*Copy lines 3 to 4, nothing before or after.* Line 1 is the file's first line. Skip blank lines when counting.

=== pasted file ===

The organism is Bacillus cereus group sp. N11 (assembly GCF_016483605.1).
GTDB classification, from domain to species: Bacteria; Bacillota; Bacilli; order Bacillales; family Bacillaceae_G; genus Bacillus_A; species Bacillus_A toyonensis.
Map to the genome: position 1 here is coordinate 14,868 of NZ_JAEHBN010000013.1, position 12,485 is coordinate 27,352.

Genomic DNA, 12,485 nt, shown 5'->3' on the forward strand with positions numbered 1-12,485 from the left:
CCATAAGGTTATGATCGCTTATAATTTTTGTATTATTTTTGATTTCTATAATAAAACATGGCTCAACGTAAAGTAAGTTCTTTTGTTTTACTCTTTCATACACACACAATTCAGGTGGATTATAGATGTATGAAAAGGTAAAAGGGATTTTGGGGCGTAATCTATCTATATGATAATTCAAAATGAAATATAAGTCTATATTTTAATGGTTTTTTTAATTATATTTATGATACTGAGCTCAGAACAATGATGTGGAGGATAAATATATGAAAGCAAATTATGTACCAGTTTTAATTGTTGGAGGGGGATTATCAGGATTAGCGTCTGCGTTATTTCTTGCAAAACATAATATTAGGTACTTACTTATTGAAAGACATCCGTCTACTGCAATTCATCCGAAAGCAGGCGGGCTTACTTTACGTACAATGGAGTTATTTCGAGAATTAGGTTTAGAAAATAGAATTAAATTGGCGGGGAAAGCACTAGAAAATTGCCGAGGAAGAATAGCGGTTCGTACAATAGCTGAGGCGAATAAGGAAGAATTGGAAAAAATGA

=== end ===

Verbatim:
Map to the genome: position 1 here is coordinate 14,868 of NZ_JAEHBN010000013.1, position 12,485 is coordinate 27,352.

Genomic DNA, 12,485 nt, shown 5'->3' on the forward strand with positions numbered 1-12,485 from the left: